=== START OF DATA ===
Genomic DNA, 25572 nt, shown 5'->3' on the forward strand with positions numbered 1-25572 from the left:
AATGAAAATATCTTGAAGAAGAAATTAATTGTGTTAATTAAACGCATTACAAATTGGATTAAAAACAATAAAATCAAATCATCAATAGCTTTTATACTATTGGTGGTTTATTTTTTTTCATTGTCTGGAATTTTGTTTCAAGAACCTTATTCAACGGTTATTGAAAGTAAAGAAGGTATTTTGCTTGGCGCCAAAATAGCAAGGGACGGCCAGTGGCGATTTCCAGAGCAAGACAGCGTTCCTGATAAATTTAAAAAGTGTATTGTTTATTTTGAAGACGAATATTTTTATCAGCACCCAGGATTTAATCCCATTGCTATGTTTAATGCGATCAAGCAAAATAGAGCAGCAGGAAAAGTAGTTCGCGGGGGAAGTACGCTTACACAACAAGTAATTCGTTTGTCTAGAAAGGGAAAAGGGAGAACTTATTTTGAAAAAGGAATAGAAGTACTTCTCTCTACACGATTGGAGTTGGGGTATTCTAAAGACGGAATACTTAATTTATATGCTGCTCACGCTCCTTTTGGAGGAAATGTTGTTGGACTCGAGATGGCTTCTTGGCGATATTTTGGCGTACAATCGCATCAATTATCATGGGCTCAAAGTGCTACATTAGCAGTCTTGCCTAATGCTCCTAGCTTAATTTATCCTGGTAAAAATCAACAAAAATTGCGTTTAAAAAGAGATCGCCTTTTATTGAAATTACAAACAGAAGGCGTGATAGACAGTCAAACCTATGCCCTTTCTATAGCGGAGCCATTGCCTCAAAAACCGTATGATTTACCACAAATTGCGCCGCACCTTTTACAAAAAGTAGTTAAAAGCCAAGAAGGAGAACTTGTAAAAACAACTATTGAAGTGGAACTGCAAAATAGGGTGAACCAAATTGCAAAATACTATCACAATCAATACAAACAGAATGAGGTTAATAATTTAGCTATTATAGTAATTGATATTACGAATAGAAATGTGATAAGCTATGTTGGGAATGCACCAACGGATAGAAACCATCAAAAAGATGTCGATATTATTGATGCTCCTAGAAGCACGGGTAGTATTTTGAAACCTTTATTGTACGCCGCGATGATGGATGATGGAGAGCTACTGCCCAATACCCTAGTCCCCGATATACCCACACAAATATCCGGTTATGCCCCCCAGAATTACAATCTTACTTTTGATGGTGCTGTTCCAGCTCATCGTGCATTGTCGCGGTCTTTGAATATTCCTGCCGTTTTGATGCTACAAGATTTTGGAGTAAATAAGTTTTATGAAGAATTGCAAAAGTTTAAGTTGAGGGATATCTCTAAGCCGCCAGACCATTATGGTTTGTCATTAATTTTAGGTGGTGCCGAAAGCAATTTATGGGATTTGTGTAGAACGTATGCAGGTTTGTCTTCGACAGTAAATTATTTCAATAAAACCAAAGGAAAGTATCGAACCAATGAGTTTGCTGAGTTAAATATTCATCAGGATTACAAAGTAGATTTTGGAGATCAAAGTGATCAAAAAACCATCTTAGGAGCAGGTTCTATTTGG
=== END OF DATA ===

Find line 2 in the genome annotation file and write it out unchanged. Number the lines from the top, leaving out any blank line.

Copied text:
AATGAAAATATCTTGAAGAAGAAATTAATTGTGTTAATTAAACGCATTACAAATTGGATTAAAAACAATAAAATCAAATCATCAATAGCTTTTATACTATTGGTGGTTTATTTTTTTTCATTGTCTGGAATTTTGTTTCAAGAACCTTATTCAACGGTTATTGAAAGTAAAGAAGGTATTTTGCTTGGCGCCAAAATAGCAAGGGACGGCCAGTGGCGATTTCCAGAGCAAGACAGCGTTCCTGATAAATTTAAAAAGTGTATTGTTTATTTTGAAGACGAATATTTTTATCAGCACCCAGGATTTAATCCCATTGCTATGTTTAATGCGATCAAGCAAAATAGAGCAGCAGGAAAAGTAGTTCGCGGGGGAAGTACGCTTACACAACAAGTAATTCGTTTGTCTAGAAAGGGAAAAGGGAGAACTTATTTTGAAAAAGGAATAGAAGTACTTCTCTCTACACGATTGGAGTTGGGGTATTCTAAAGACGGAATACTTAATTTATATGCTGCTCACGCTCCTTTTGGAGGAAATGTTGTTGGACTCGAGATGGCTTCTTGGCGATATTTTGGCGTACAATCGCATCAATTATCATGGGCTCAAAGTGCTACATTAGCAGTCTTGCCTAATGCTCCTAGCTTAATTTATCCTGGTAAAAATCAACAAAAATTGCGTTTAAAAAGAGATCGCCTTTTATTGAAATTACAAACAGAAGGCGTGATAGACAGTCAAACCTATGCCCTTTCTATAGCGGAGCCATTGCCTCAAAAACCGTATGATTTACCACAAATTGCGCCGCACCTTTTACAAAAAGTAGTTAAAAGCCAAGAAGGAGAACTTGTAAAAACAACTATTGAAGTGGAACTGCAAAATAGGGTGAACCAAATTGCAAAATACTATCACAATCAATACAAACAGAATGAGGTTAATAATTTAGCTATTATAGTAATTGATATTACGAATAGAAATGTGATAAGCTATGTTGGGAATGCACCAACGGATAGAAACCATCAAAAAGATGTCGATATTATTGATGCTCCTAGAAGCACGGGTAGTATTTTGAAACCTTTATTGTACGCCGCGATGATGGATGATGGAGAGCTACTGCCCAATACCCTAGTCCCCGATATACCCACACAAATATCCGGTTATGCCCCCCAGAATTACAATCTTACTTTTGATGGTGCTGTTCCAGCTCATCGTGCATTGTCGCGGTCTTTGAATATTCCTGCCGTTTTGATGCTACAAGATTTTGGAGTAAATAAGTTTTATGAAGAATTGCAAAAGTTTAAGTTGAGGGATATCTCTAAGCCGCCAGACCATTATGGTTTGTCATTAATTTTAGGTGGTGCCGAAAGCAATTTATGGGATTTGTGTAGAACGTATGCAGGTTTGTCTTCGACAGTAAATTATTTCAATAAAACCAAAGGAAAGTATCGAACCAATGAGTTTGCTGAGTTAAATATTCATCAGGATTACAAAGTAGATTTTGGAGATCAAAGTGATCAAAAAACCATCTTAGGAGCAGGTTCTATTTGG